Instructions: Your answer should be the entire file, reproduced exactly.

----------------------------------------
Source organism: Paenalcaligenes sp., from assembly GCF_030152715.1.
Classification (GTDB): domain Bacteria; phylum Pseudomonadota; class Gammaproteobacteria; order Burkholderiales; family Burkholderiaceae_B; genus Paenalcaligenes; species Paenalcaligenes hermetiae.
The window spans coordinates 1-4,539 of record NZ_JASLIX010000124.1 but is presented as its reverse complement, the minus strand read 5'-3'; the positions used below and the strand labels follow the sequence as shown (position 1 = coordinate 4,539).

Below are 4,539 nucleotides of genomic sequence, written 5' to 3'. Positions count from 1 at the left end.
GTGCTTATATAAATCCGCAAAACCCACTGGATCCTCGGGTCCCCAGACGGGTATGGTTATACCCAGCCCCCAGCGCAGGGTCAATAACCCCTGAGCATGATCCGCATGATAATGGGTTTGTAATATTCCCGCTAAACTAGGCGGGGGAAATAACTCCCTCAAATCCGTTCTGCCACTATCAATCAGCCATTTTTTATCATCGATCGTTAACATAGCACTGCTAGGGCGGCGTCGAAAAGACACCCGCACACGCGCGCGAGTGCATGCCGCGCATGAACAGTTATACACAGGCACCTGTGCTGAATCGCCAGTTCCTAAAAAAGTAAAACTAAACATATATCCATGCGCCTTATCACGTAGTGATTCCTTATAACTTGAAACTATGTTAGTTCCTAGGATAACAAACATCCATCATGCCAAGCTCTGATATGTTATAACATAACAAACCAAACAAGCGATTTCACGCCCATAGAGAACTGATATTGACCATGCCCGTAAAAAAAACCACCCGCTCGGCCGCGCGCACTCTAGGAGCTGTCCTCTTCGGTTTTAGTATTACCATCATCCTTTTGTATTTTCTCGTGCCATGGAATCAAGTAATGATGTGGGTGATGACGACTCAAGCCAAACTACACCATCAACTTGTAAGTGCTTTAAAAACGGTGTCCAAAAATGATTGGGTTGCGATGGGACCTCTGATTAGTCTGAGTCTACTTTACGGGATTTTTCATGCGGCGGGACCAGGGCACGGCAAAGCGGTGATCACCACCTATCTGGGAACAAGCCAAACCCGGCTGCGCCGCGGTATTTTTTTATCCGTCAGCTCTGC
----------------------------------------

Source organism: Paenalcaligenes sp., from assembly GCF_030152715.1.
Classification (GTDB): domain Bacteria; phylum Pseudomonadota; class Gammaproteobacteria; order Burkholderiales; family Burkholderiaceae_B; genus Paenalcaligenes; species Paenalcaligenes hermetiae.
The window spans coordinates 1-4,539 of record NZ_JASLIX010000124.1 but is presented as its reverse complement, the minus strand read 5'-3'; the positions used below and the strand labels follow the sequence as shown (position 1 = coordinate 4,539).

Below are 4,539 nucleotides of genomic sequence, written 5' to 3'. Positions count from 1 at the left end.
GTGCTTATATAAATCCGCAAAACCCACTGGATCCTCGGGTCCCCAGACGGGTATGGTTATACCCAGCCCCCAGCGCAGGGTCAATAACCCCTGAGCATGATCCGCATGATAATGGGTTTGTAATATTCCCGCTAAACTAGGCGGGGGAAATAACTCCCTCAAATCCGTTCTGCCACTATCAATCAGCCATTTTTTATCATCGATCGTTAACATAGCACTGCTAGGGCGGCGTCGAAAAGACACCCGCACACGCGCGCGAGTGCATGCCGCGCATGAACAGTTATACACAGGCACCTGTGCTGAATCGCCAGTTCCTAAAAAAGTAAAACTAAACATATATCCATGCGCCTTATCACGTAGTGATTCCTTATAACTTGAAACTATGTTAGTTCCTAGGATAACAAACATCCATCATGCCAAGCTCTGATATGTTATAACATAACAAACCAAACAAGCGATTTCACGCCCATAGAGAACTGATATTGACCATGCCCGTAAAAAAAACCACCCGCTCGGCCGCGCGCACTCTAGGAGCTGTCCTCTTCGGTTTTAGTATTACCATCATCCTTTTGTATTTTCTCGTGCCATGGAATCAAGTAATGATGTGGGTGATGACGACTCAAGCCAAACTACACCATCAACTTGTAAGTGCTTTAAAAACGGTGTCCAAAAATGATTGGGTTGCGATGGGACCTCTGATTAGTCTGAGTCTACTTTACGGGATTTTTCATGCGGCGGGACCAGGGCACGGCAAAGCGGTGATCACCACCTATCTGGGAACAAGCCAAACCCGGCTGCGCCGCGGTATTTTTTTATCCGTCAGCTCTGC